Newspaper Page Text
r w: T-JT -WVO"
uimrEKsm xusoubias, moxdatxotexber 4, 1912.
For a Quick. Glean Shave
W. E. POINTS and
Eleven South Ninth.
M E, N
Eat some of Mother's cooUnR at the
'11 Wiu!i 1'i.ore iSl
Particularly good for either
formal day or evening wear.
15c. each, 2 for 25c.
Cloett. Pcabody & Co.. Troy.N.Y.
FURTHER COMPARISONS OF PHDNE RATES
J r ' ? i
i ' JU
WHY THEY CHOOSE
Brought Several From
SCHOOL KNOWN AFAR
Bible Courses, Journalism,
Agriculture and Art
To the People of Columbia:
Since publishing the facts and coHiparisdnrf irt-re'gard to tele
phone service 1:1 the Saturday and Sunday papers, .attention has
been called to a pamphlet issued by-jtjfq pfbijs serfifceA.'oinniission
of Maryland in which they report their'netion in an exhaustive in
vestigation of the telephone rates in the City of Baltimore.
In order to give the people of Columbia some further under
.stiinding of what is considered a fair price for telephone service I
desire to add some of the orders of the Maryland Commission fixing
rates for the Chesapeake and Potomac Telephone Co. of Baltimore
City. The orders of thes Telephone Commission in. part are as fol
lows: . , . rf ' -j
PUBLIC SERVICE COMMISSIOXOF MARYLAND
Order Xo. 534
In the matter
The Chesapeake and Potomac Telephone
Company of Baltimore City
Relative to Rates.
, .Before the
rJ of Maryland.
Case No. 38.
In accordance with the opinion filed December 30, lf)ll. in the
above entitled matter, it is this 2nd day of January. 1912. by the
Public Service Commission of Maryland,
Ordered: That the following rates of charges for telephone
service in the City of Baltimore by the Chesapeake and Potomac
Telephone Company of Baltimore City, on and after May 1. 1!H2,
be, and the same are hereby established, as-follows:
Vo. of Messisrs to be sent
in tttic car
Raie per tclrphone
Audit jI local
When a man leaves his home, per
haps thousands of miles away, to at
tend school in a strange new land, a
natural question arises. Why did he
choose the University of Missouri
rather than a school nearer his ownj
home? The men to whom this ques
tion was put gae various answers,
all pointing to just one thing that
the University of Missouri is known
far and wide. It is advertised in the
effective primitive way by word of
Here are sdme of the reasons as
given by the men themselves:
Yick K. Wong,1 Kwong Tong Pro-f
vince, China: "I landed in California
with the intention of attending some
American University, though I had no
idea which. Through chance I made
the acquaintance of a Mr. Joseph G.
Sanchz. He spoke so highly of the
University of Missouri that I was In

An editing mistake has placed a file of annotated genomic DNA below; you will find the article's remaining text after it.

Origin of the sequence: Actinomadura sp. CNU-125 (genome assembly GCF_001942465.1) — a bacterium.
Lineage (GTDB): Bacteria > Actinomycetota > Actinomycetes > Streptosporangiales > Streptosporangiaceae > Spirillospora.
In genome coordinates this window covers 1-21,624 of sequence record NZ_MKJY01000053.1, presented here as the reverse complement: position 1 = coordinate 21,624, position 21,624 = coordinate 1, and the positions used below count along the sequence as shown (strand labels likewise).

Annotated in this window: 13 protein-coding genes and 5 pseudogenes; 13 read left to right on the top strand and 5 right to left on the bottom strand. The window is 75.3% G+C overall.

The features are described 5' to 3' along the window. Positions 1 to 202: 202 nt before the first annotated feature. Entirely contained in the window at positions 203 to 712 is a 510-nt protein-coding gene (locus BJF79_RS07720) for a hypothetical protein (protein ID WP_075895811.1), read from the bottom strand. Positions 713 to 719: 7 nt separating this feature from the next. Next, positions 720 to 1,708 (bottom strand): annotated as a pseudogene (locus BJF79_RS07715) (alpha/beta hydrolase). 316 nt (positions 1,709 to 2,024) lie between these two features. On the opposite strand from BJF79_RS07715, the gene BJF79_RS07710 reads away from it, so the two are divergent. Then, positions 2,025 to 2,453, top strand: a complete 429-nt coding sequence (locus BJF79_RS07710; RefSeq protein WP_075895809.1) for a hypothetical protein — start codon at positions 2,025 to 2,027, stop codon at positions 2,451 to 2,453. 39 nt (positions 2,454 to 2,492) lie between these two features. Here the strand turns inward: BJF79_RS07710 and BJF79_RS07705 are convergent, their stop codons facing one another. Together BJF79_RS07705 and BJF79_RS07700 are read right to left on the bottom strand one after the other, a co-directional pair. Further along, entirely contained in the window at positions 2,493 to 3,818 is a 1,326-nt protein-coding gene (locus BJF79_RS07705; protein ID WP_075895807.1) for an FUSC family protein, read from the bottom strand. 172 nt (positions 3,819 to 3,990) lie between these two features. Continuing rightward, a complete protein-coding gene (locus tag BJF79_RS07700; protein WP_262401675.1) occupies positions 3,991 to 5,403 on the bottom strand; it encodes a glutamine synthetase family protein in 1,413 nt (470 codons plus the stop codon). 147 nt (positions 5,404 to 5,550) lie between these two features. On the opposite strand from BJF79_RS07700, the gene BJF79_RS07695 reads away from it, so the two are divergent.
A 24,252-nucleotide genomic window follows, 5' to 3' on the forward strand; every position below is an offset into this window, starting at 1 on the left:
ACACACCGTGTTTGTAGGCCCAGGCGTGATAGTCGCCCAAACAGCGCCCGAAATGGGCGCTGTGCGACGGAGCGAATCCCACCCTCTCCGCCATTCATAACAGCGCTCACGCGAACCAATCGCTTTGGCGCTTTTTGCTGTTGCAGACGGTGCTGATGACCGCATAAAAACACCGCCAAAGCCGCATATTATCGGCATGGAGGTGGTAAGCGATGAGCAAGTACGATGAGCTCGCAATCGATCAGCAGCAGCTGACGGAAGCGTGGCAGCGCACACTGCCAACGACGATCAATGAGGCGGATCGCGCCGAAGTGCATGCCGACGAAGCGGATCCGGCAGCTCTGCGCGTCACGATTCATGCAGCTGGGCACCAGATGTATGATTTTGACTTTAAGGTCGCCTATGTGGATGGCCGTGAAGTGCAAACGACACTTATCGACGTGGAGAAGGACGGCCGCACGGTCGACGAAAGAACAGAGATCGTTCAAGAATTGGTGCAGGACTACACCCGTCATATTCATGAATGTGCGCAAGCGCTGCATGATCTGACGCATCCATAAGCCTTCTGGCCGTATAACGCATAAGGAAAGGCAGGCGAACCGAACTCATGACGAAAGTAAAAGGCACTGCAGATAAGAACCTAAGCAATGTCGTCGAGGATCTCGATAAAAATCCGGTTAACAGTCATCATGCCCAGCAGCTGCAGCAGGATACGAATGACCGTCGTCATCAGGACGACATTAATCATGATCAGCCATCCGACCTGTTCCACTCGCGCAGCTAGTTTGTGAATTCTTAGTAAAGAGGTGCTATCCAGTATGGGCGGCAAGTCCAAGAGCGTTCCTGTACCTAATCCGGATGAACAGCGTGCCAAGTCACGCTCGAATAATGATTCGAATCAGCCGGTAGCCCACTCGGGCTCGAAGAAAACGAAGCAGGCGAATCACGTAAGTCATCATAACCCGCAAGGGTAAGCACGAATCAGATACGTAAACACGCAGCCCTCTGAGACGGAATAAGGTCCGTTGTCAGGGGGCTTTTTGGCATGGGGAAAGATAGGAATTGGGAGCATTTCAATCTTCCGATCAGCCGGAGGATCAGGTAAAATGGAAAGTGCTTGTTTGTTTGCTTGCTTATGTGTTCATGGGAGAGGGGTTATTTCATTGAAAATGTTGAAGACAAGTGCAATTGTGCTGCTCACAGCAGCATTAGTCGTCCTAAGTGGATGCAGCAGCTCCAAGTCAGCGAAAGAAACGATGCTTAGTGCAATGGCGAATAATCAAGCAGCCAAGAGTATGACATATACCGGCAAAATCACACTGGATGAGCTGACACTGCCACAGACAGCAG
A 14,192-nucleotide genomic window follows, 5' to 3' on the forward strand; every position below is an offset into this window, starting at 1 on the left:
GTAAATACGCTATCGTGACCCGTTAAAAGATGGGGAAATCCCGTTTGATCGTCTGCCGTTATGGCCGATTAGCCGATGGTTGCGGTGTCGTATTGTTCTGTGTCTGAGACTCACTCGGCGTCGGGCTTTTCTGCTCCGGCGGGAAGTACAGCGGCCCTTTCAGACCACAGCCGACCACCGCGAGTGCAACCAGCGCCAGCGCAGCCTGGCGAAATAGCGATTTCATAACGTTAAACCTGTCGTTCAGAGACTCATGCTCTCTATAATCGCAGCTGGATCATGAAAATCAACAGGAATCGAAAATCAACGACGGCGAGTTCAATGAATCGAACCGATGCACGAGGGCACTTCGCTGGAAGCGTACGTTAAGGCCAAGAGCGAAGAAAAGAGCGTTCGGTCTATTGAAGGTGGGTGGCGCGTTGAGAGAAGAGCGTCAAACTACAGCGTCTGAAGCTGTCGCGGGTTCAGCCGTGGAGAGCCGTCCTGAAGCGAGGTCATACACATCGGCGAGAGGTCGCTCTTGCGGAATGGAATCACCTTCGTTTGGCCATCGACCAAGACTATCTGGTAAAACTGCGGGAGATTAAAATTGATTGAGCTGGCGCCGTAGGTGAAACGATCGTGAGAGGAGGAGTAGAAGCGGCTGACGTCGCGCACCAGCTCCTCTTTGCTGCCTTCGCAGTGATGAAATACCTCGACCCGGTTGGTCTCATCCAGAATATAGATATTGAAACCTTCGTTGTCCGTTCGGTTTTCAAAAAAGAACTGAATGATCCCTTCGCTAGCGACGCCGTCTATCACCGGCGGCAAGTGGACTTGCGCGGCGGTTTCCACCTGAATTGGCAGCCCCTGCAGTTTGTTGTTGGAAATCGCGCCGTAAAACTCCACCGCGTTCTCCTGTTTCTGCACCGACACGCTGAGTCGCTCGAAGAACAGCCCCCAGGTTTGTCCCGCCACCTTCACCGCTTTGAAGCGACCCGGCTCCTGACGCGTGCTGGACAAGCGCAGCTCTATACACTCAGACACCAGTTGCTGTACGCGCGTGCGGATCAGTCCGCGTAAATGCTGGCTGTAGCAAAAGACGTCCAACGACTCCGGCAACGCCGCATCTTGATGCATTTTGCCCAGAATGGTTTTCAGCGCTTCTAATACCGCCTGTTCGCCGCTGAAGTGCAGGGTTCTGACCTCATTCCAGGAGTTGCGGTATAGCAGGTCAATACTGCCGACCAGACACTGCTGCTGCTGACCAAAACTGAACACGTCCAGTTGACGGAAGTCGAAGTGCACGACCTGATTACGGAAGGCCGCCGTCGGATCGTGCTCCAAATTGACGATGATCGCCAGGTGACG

fluenced to come here."
Fred W. Shorter, Sidney, Australia:
"The Bible College, extensively adver
tised by Hugh Novell, brought me
Cho Sei Kyun, Ping Yang, Korea:
"I went to Hawaii to study, and there
became acquainted with Miss L. R.
Rogers, who was a student here. She
taught me English and also art. When
I completed the courses she taught
she insisted that I go to the Univer
sity of Missouri and continue with my
art. And I came."
Andrew Yamagishi, Tokyo, Japan:
"Mr. Thomas Punlap, of Breckenridgc,
Mo., came to Tokio and opened a store
there. I got to know him, and once
discussed education with him. As
soon as I reached the subject, he be
gan to talk of the University of Mis
souri. After his description of the
advantages here. I could not do other
wise than come."
Shizno Sasaki, Nagasaki, Japan: "I
met Mr. Okubo, a former student here,
and he said that the best place for
a foreign student to study in the Uni
ted States was at the University of
Missouri. So I came."
Cyprus R. Mitchell, Melbourne Aus
tralia: "I came to the University of
Missouri to get the Missourlan's view
point of American democracy."
Hiromu Tsuchiya, Osaka, Japan: "I
have already spent three years in the
University of Iowa. I am taking sen-
The rales per telephone and per 100 calls added by the writer.
Additional local messages may be contracted for, in blocks of
600. at -.OO per hundred, provided at leaSt'onefaukiliary line and
station shall be contracted for at the established rate for each $400
or less of such additional local messages in excess of $400." (
There are several other schedules included in the order of thVTJor medica work hefe. and after 1 get
Commission,- covering different) grades of service, but this schedule
stipulates the very lowest rates5 nhhied ior service per message av
eraging five calls or more per day per telephone. The .average for
Columbia is approximately 9.5 calls per day.' 1